Lam issued her "most honest apology" to the people of Hong Kong for her inadequacies in handling the extradition bill saga, but did not address the two main demands of the protesters - the withdrawal of the proposals from the Legislative Council and to step down.
In fact, in 2003, the district council election came after controversies over the legislation of the Hong Kong Basic Law Article 23 and 500,000 people protested in mid-2003 against the then chief executive Tung Chee-hwa.
Lam, appearing both contrite and defiant, used much of the same language as a previous press conference on Saturday when she announced a postponement of the bill.
Standing before a replica of the Goddess of Democracy that rises above a pile of mourning wreaths, the demonstrators, including foreigners joining in support, chanted slogans demanding the full withdrawal of the bill, Lam's resignation, the release of detained protesters, and called for the Hong Kong government to revoke its labelling of Wednesday's protests as a riot. Demonstrators said it drew a million people - a figure beaten on Sunday with further protests attracting two million.
Lam issued an apology on Sunday night through a written government statement that many people said lacked sincerity.
Hong Kong government had proposed amendment to an ordinance in February.
Protesters have demanded that the bill be fully withdrawn, and for Lam to step down and investigate police using tear gas and rubber bullets to disperse protesters last week.
"Hong Kong is our home", she said.
But it did not satisfy the many people in Hong Kong who are anxious that the law would fatally damage the city's economy and society, by allowing both residents and visitors to be sent for trial in China's opaque, Communist party-controlled courts. Some protesters staged "resistance" efforts in a nearby subway station.
A key protest leader who is a Christian, Joshua Wong, says China's extradition plan has blown up in its face, reigniting the protest movement against dictatorial rule from China.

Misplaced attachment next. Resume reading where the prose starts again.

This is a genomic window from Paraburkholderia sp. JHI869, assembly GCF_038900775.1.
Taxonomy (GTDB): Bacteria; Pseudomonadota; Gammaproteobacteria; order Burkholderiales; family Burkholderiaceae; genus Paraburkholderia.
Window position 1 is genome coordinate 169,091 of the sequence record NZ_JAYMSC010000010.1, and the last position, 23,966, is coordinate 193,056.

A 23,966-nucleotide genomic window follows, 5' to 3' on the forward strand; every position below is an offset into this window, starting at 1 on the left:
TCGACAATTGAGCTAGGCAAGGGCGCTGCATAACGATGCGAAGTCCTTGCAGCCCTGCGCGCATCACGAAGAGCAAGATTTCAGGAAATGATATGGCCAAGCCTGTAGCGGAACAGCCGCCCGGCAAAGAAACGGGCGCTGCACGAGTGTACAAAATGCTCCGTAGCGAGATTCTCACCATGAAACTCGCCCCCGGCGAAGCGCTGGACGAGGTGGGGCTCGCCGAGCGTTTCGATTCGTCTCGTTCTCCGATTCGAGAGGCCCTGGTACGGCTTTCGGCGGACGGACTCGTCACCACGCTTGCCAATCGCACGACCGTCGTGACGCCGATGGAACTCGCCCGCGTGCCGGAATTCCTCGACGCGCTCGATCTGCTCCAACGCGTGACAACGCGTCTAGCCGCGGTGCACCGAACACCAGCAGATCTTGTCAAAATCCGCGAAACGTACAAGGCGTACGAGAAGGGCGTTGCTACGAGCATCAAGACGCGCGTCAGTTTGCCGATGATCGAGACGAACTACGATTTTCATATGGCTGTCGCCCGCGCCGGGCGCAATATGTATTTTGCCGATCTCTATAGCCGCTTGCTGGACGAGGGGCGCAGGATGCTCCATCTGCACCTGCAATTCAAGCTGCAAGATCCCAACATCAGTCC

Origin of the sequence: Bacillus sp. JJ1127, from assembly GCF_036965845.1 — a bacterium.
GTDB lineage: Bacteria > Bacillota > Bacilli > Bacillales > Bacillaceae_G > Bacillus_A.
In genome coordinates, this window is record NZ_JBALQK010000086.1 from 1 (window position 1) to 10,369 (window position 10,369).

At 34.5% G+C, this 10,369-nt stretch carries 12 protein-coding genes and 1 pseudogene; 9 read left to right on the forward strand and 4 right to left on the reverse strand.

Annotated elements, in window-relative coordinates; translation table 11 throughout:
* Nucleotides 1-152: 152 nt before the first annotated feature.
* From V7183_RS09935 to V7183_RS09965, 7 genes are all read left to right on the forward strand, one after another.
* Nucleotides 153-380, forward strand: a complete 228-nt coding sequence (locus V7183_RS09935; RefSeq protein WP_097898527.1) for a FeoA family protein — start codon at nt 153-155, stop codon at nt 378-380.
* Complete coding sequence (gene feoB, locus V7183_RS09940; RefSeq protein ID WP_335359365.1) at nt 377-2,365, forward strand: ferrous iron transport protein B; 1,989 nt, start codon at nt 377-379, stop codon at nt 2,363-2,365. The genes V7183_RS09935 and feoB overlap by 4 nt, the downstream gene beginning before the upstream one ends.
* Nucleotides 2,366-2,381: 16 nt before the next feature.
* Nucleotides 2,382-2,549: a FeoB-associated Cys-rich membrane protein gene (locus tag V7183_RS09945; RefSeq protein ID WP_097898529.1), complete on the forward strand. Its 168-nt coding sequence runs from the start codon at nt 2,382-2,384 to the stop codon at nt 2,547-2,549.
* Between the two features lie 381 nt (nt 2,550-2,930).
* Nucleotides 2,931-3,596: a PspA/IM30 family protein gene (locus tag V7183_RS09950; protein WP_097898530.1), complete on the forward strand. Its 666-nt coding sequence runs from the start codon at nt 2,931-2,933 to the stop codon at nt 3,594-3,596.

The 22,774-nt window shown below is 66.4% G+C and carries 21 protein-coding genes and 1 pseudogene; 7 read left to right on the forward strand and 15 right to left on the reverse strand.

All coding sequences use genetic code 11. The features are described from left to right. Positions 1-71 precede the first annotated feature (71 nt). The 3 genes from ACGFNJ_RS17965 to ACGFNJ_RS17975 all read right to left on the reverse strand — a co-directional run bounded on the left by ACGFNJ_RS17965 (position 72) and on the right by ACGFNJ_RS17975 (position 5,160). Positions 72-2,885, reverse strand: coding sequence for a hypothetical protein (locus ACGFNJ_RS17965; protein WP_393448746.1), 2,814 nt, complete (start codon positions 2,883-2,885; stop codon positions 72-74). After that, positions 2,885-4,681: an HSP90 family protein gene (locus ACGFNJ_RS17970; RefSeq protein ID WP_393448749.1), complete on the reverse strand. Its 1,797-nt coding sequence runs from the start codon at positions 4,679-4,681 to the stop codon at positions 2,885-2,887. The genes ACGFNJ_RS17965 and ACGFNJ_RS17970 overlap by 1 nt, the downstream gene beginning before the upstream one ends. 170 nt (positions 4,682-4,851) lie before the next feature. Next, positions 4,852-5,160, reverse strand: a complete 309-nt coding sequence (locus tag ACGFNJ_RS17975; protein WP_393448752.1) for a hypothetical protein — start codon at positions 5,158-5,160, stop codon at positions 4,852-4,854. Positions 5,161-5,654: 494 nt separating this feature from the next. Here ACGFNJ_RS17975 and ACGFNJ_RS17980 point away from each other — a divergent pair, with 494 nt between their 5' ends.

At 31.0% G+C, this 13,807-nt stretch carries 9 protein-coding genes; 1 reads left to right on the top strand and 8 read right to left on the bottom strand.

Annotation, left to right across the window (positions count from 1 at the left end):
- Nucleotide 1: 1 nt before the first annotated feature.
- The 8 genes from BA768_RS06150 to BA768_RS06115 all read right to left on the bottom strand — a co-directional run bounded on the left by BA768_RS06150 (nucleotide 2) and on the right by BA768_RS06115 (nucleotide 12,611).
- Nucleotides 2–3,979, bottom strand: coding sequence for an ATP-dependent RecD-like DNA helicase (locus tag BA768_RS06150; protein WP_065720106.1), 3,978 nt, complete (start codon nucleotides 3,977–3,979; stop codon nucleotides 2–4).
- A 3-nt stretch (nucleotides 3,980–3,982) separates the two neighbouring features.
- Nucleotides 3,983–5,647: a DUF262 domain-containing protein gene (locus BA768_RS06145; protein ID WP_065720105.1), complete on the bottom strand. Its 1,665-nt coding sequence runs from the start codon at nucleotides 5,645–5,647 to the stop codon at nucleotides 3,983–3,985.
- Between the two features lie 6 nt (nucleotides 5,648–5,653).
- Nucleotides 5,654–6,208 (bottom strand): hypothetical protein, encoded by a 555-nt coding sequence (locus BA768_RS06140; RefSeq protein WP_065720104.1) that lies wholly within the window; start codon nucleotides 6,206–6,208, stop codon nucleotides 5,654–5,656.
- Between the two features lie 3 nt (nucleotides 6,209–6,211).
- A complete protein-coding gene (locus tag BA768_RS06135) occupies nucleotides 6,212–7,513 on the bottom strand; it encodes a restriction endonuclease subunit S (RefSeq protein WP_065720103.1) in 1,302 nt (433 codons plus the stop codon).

The city's formidable business community was also spooked about the law damaging Hong Kong's reputation as a safe business hub.
On Monday, the city's police commissioner sought to reassure the public that only those who resorted to violence or other serious offenses would be prosecuted. He added that only five people had been arrested on riot-related offences and that most protesters were "peaceful". She said any complaints over police behaviour should be referred to a government agency in charge of handling such problems.
The vast majority of Hong Kong residents fled persecution, political chaos or poverty and starvation on the Chinese mainland.
Millions of people have taken to the streets of the semi-autonomous territory to protest the bill, which they fear would lead to critics of Beijing being targeted if passed. "Carrie Lam just copied the model from Beijing and applied it in Hong Kong", he said.
So far, China has been excluded from Hong Kong's extradition agreements because of concerns over the judicial independence of its courts and its human rights record. They value stability and but also cherish freedoms of dissent and legal protections not allowed for people on the mainland.
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